|Susan Graham as Didon in Les Troyens.|
by Paul J. Pelkonen
No French opera has had a more difficult road to the stage than Les Troyens, the five-act magnum opus of Hector Berlioz. Based on Virgil's Aeneid, (with a libretto written by the composer) Troyens went through as many trials and tribulations as its titular heroes.
In2003, the Théâtre de Chatelet honored the 100th anniversary of Berlioz' birth, by giving the long-overdue Paris premiere of the full five-act version of the opera, played in one evening (with no cuts) as the composer intended.
Troyens has been dogged by bad reputation and worse luck. At the opera's 1863 premiere, the producers split the five acts into two nights, and then dropped the first half (The Sack of Troy) entirely. The five-act version did not premiere until 1890. These performances reinforce the brilliance of Berlioz' sweeping design.
Part One: The Sack of Troy mirrors the eventual fate of the Carthaginians at the hands of the Romans.Cassandra, (Anna Caterina Antonacci), the Trojan prophetess, has a spiritual sister in Didon (Susan Graham), the love-struck Carthaginian queen. (It is not a coincidence that both characters commit suicide onstage.) Énée (Gregory Kunde) is caught in the middle, torn between Trojan survivors' guilt, his genuine love for Didon, and the voices of the Trojan dead, urging him to sail for Italy and found the Roman state.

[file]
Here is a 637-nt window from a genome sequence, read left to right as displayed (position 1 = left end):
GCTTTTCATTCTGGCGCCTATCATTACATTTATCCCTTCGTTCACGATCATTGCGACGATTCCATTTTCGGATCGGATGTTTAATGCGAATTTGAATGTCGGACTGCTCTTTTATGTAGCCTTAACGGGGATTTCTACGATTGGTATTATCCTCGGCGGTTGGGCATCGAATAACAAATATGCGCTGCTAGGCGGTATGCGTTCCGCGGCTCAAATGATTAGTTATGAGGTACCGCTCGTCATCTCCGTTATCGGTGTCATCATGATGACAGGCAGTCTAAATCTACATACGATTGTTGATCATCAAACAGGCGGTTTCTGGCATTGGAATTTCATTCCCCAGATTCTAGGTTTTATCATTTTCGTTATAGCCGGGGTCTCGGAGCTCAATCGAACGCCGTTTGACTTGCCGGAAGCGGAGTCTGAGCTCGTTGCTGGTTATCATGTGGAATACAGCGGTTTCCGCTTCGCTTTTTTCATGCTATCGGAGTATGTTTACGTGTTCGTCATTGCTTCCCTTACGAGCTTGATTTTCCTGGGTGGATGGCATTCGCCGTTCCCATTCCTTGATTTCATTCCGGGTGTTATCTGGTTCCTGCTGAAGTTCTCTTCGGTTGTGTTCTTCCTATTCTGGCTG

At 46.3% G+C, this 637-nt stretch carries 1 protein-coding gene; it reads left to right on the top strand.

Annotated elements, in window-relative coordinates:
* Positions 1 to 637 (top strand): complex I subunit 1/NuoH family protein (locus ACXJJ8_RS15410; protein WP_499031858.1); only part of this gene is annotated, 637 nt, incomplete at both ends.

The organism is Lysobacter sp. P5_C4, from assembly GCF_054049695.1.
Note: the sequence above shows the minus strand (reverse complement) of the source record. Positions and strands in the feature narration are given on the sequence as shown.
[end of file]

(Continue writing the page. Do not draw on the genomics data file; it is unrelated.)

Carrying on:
Sir John Eliot brings his obsessions over clarity and period detail to bear on Berlioz' music. The results are a wonder to the ear--crisp and clear without any muddled textures. His Orchestre Révolutionnaire et Romantique uses all of the oddball instruments that Berlioz wrote for. These instruments (wooden flutes, ophicleide, cornets, natural horns, kettledrums played with hard sticks,) serve to illuminate the unique colors and orchestral textures of the score. The effect is especially impressive in the large orchestral moments in this opera: the Trojan March and the Royal Hunt and Storm.
Each of the three leads gives a devastating performance. Anna Caterina Antonacci is an excellent singing actress, conveying Cassandra's hysteria through movement and gesture even as she soars easily through her long opening aria. Susan Graham is vocally right at home. She is born to play this part: an imposing (occasionally barefoot) Didon who melts for Énée. Both female leads meet their vocal challenges with skill and elegant French vocal style.
Gregory Kunde is a fine, heroic protagonist. He sings lyric passages and heroic moments with equal conviction, creating a conflicted Énée. The supporting cast is excellent, especially smooth-voiced baritone Ludovic Tézier, (Chorebe), and mezzo Stéphanie d'Oustrac (Ascagne). The Monteverdi Choir joins forces with the Choeur de Théâtre de Chatelet to provide excellent choral singing, crucial in this opera with its crowd scenes of Trojans and Carthaginians.
Yannis Kokkos directed, designed, and lit this production. Its success is all on his shoulders. His admirable, utilitarian set: a series of staircases, scrims, mirrors, projections and sliding platforms that adapt easily to the very different worlds of Troy and Carthage. The Trojan Horse is an impressive visual here: a giant, grinning beast that emerges from a trap door beneath Cassandra's feet. Through a mirror-trick it appears to carry its load of Greeks right at the audience.
By choosing two distinctive visual palettes: black and brown for the Trojans, white and blue for Carthage, Mr. Kokkos has cleverly solved the problems of staging this sprawling opera. This impressive package (which also features a bonus hour-long documentary with interviews with conductor, director and principals) is an exceptional presentation of this important production.